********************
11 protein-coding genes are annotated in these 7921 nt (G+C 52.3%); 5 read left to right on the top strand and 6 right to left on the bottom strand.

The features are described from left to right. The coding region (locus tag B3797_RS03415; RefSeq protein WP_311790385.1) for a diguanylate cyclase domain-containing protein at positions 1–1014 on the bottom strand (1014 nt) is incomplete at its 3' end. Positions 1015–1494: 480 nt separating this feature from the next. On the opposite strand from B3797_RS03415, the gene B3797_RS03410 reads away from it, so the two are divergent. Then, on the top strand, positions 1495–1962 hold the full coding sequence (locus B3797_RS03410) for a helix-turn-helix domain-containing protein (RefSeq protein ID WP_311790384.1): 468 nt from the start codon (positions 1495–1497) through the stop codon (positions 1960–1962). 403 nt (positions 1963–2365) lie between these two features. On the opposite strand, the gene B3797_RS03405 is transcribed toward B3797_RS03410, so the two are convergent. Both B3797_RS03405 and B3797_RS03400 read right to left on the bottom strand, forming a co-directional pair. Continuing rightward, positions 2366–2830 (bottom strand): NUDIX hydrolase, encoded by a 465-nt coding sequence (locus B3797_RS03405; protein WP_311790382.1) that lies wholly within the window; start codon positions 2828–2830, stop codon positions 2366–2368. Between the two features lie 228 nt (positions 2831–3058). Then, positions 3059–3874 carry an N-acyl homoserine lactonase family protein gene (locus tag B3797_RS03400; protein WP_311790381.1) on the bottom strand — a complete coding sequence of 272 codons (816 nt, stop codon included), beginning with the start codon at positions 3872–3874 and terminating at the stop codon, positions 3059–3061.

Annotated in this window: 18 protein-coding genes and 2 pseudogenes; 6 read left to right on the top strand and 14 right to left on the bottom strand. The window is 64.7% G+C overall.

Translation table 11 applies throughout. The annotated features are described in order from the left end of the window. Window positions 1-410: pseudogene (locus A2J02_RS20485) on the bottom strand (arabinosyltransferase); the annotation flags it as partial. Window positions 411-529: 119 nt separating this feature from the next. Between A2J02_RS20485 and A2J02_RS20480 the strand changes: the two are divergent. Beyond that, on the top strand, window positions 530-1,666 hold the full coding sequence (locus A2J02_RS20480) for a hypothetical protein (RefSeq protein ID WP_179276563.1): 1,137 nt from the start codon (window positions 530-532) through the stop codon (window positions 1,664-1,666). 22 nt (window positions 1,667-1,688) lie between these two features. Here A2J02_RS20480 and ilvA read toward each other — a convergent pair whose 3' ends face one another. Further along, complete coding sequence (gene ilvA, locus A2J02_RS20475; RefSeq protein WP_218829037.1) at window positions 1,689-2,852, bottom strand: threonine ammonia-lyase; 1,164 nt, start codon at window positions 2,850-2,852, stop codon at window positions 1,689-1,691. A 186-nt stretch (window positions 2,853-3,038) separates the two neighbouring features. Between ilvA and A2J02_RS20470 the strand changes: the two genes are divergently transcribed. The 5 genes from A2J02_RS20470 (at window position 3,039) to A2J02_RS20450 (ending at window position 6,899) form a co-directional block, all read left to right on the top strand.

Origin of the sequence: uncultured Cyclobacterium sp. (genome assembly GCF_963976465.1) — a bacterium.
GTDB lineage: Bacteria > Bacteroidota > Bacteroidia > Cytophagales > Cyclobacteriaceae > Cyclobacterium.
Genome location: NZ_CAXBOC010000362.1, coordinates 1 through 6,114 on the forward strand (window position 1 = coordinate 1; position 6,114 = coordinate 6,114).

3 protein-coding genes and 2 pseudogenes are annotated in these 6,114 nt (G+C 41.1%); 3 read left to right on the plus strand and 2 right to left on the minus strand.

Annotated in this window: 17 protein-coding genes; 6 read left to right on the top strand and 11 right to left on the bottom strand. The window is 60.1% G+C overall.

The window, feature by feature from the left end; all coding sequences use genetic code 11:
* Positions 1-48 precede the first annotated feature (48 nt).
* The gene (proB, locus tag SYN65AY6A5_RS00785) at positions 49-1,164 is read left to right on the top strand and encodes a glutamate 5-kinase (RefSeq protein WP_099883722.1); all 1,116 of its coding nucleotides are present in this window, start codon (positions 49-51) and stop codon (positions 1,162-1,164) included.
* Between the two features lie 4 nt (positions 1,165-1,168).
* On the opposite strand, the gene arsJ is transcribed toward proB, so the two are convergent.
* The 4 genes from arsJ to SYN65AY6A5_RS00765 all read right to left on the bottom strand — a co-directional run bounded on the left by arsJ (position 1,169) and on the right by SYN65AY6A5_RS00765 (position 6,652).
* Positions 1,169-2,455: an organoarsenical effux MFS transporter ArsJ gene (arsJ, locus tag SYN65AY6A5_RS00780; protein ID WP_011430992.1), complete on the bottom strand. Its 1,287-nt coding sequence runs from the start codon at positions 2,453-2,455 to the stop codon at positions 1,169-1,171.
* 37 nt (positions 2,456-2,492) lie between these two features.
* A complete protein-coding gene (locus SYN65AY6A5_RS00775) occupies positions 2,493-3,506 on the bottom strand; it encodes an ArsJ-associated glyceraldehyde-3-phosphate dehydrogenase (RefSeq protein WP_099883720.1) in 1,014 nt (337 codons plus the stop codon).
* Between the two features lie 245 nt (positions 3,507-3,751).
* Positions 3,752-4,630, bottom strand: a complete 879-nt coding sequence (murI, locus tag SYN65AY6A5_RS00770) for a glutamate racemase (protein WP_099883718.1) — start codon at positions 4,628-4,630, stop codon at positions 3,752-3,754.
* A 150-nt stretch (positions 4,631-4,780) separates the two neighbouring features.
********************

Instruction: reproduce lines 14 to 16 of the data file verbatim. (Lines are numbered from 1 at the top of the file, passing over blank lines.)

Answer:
* On the opposite strand, the gene arsJ is transcribed toward proB, so the two are convergent.
* The 4 genes from arsJ to SYN65AY6A5_RS00765 all read right to left on the bottom strand — a co-directional run bounded on the left by arsJ (position 1,169) and on the right by SYN65AY6A5_RS00765 (position 6,652).
* Positions 1,169-2,455: an organoarsenical effux MFS transporter ArsJ gene (arsJ, locus tag SYN65AY6A5_RS00780; protein ID WP_011430992.1), complete on the bottom strand. Its 1,287-nt coding sequence runs from the start codon at positions 2,453-2,455 to the stop codon at positions 1,169-1,171.